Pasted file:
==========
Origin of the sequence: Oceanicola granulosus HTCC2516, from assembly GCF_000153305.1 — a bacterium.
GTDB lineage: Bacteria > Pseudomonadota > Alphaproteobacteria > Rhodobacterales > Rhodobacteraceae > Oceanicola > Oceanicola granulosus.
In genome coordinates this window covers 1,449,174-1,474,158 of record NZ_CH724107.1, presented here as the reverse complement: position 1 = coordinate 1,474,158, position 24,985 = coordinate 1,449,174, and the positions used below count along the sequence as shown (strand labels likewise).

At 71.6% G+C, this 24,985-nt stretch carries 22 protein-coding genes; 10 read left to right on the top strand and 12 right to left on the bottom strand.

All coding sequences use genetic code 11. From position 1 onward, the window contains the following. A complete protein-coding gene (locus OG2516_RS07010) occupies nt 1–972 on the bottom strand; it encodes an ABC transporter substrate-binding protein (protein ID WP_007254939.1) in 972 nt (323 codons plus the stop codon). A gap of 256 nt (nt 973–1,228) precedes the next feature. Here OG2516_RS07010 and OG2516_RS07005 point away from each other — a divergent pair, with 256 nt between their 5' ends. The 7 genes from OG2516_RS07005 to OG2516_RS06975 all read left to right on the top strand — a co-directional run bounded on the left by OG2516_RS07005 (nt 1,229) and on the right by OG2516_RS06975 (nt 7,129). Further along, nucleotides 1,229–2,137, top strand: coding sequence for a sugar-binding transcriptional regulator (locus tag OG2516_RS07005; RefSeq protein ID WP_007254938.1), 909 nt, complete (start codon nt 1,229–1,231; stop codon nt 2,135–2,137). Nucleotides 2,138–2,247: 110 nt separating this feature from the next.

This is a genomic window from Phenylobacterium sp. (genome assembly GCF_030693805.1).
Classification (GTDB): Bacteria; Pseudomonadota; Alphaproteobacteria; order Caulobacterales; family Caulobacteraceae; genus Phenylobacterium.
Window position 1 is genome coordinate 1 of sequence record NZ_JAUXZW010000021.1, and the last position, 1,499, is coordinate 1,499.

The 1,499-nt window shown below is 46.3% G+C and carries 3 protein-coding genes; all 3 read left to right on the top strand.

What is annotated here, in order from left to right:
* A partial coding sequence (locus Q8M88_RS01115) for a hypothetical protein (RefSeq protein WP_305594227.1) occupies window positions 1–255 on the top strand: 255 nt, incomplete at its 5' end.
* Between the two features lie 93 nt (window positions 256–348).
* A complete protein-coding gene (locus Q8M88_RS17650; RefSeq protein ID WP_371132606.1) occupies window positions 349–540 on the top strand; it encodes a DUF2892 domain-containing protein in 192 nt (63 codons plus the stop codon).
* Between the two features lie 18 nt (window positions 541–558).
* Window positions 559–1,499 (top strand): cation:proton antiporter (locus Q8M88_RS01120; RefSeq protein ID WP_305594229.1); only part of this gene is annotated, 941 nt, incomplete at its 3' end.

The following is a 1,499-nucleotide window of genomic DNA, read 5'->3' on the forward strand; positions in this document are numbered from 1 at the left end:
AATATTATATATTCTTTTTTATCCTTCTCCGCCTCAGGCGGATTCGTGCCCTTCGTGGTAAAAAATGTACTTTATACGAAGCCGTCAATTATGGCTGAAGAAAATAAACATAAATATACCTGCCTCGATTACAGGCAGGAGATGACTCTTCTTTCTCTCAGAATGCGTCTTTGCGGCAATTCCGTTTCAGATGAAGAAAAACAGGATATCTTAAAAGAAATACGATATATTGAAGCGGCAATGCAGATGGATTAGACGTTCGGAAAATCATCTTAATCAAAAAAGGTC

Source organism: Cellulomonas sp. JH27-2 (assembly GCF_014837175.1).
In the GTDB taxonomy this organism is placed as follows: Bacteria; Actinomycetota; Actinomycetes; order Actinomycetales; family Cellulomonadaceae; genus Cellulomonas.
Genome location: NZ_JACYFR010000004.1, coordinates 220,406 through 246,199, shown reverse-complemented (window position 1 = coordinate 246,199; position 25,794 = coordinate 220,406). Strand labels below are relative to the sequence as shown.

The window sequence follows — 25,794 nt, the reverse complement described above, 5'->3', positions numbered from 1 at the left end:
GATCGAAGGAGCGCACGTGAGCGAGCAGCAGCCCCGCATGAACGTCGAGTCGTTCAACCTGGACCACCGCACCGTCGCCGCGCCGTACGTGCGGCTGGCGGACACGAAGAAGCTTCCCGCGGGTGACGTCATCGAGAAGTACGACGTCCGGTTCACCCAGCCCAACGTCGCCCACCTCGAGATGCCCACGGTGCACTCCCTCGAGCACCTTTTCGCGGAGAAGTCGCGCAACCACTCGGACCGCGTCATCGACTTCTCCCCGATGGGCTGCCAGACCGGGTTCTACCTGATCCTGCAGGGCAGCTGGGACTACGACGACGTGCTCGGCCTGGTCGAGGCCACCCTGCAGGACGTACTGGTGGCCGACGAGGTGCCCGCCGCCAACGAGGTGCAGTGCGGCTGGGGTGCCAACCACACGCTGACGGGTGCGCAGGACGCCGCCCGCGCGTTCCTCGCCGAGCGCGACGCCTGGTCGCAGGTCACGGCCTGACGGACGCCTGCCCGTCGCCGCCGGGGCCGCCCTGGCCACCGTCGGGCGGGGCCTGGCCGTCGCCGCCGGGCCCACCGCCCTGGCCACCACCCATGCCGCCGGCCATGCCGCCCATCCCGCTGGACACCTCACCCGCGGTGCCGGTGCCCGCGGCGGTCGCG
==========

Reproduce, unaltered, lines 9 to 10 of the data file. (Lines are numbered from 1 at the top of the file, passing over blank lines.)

The 1,499-nt window shown below is 46.3% G+C and carries 3 protein-coding genes; all 3 read left to right on the top strand.

What is annotated here, in order from left to right: